By Tim Hardy
Andrew Lansley, resembling more and more a minister of a third-rate banana republic, told ITV Daybreak this morning that the fact that nobody backs the bill is unimportant.
“Actually it isn’t about ‘are you in favour of what I’m saying or not?’ The point is, we are creating through the legislation the opportunity for clinical leaders, doctors and nurses themselves now to take greater responsibility for how they design services to improve the care for their patients.”
The words are garbled, like his bill, but the message is clear. Be quiet, nanny knows best – even when she’s trying to shove a poison pill down your throat.
The story of Lansley’s ridiculously stage-managed visit to the Royal Free hospital yesterday that saw the Secretary of State for Health running away from critics won’t go away in spite of silence from the mainstream media. Richard Murphy draws attention to the heavy police presence shown in the video, noting
When a minister responsible for health requires police protection in a hospital something is very seriously wrong.
The doctor whose criticism Lansley was unwilling to answer during the visit is retired GP and President of the General Practitioner’s Union Dr Ron Singer.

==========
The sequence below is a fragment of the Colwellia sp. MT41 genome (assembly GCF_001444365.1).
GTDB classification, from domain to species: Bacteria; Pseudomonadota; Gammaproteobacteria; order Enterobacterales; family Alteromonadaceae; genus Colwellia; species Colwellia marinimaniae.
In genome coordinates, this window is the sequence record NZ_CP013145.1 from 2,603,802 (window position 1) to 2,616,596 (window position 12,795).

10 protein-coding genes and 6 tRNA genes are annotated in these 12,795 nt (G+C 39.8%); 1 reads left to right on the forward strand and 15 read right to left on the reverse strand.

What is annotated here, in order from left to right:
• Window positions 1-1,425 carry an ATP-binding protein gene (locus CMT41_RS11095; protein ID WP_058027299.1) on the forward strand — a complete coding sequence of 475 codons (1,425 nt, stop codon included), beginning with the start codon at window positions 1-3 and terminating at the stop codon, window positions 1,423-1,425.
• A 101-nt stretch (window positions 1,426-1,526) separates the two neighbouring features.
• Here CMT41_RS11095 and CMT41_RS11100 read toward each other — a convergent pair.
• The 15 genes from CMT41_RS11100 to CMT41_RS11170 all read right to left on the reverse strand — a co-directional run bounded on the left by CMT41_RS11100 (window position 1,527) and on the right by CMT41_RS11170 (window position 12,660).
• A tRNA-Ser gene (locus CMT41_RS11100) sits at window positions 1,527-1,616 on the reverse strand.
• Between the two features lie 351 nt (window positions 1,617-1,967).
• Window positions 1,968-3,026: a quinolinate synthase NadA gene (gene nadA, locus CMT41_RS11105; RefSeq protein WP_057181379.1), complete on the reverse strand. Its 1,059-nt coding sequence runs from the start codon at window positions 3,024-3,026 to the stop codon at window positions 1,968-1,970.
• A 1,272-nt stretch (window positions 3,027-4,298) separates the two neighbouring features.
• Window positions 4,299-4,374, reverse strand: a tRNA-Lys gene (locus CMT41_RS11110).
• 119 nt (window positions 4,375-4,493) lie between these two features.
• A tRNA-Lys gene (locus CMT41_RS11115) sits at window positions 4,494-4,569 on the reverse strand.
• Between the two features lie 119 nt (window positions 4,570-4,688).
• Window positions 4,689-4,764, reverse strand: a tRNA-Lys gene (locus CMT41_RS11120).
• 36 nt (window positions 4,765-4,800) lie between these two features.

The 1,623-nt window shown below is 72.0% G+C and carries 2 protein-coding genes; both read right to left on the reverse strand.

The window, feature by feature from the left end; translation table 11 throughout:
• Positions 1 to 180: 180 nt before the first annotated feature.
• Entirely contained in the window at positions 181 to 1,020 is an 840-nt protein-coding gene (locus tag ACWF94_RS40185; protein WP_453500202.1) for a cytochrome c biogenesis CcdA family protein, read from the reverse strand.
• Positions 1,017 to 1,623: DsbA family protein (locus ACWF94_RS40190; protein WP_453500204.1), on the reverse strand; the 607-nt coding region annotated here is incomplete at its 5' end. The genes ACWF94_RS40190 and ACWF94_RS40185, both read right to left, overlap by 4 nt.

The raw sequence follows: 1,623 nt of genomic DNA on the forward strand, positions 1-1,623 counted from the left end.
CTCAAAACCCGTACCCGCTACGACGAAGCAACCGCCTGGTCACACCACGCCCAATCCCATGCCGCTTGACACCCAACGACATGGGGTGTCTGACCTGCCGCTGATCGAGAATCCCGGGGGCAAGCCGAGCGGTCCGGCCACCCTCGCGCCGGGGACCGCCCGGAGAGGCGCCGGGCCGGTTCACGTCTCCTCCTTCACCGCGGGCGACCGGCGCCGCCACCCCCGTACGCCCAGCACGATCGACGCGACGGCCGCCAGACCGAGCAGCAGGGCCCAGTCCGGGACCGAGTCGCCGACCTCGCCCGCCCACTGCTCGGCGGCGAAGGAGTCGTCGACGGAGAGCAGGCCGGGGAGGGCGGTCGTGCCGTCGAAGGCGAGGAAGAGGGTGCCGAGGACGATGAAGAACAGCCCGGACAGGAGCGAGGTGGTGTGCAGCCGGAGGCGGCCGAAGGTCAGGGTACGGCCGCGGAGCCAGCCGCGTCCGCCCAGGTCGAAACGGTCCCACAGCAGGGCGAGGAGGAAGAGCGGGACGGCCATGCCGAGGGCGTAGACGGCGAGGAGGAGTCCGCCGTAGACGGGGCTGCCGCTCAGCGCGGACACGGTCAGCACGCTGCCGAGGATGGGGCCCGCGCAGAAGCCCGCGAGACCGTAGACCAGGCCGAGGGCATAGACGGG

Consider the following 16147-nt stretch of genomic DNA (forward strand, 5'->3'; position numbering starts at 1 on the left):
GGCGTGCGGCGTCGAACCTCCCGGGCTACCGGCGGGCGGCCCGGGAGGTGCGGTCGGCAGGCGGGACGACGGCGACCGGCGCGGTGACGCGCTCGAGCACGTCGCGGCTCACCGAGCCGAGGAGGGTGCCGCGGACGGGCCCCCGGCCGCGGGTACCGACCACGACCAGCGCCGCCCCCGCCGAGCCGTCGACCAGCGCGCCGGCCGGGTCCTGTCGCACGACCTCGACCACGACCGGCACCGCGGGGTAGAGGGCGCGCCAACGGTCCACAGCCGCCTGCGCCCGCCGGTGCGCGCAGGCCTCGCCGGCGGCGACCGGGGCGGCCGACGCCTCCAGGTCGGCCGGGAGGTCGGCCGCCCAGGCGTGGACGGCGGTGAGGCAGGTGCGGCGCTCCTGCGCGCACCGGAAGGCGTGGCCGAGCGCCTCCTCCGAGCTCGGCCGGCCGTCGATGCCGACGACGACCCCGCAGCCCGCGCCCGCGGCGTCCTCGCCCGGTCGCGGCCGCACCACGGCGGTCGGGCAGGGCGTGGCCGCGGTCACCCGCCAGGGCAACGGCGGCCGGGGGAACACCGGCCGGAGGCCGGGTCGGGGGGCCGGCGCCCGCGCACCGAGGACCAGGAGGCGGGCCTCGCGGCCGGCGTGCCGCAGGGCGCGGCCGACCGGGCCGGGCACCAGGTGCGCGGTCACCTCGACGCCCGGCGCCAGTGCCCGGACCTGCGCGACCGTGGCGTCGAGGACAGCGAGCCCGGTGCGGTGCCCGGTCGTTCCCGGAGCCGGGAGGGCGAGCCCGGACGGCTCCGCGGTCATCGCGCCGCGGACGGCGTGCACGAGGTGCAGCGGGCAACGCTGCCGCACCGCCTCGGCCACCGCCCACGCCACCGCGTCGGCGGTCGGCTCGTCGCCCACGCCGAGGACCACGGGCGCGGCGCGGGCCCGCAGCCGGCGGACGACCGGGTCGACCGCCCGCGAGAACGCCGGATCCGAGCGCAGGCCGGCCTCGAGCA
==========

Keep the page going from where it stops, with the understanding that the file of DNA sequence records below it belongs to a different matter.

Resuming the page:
George Osborne caused controversy last month when he described the BBC as “in the front row of the tumbrils, doing its knitting”, referring to the tricoteuses who gathered to watch the executions of aristocrats during the French Revolution. Today Nadine Dorries dismissed Dr Ron Singer as a “Trotskyist“. What should we make of the Conservatives’ growing obsession with revolutionaries at the gates?
Last year, Lansley rightly slammed Labour for their disastrous IT project for the NHS:
Labour’s IT programme let down the NHS and wasted taxpayers’ money by imposing a top-down IT system on the local NHS, which didn’t fit their needs.
These words look ironic now given that he’s in the middle of imposing a top-down system on the NHS that doesn’t fit its needs.
They look ever more ironic when you learn he’s renewed the IT contract he previously blasted giving a billion pounds in contracts to the American firm responsible for the “unworkable” NHS database.
No doubt the coalition will blame this on “the mess that Labour left us”.
Or on Trots.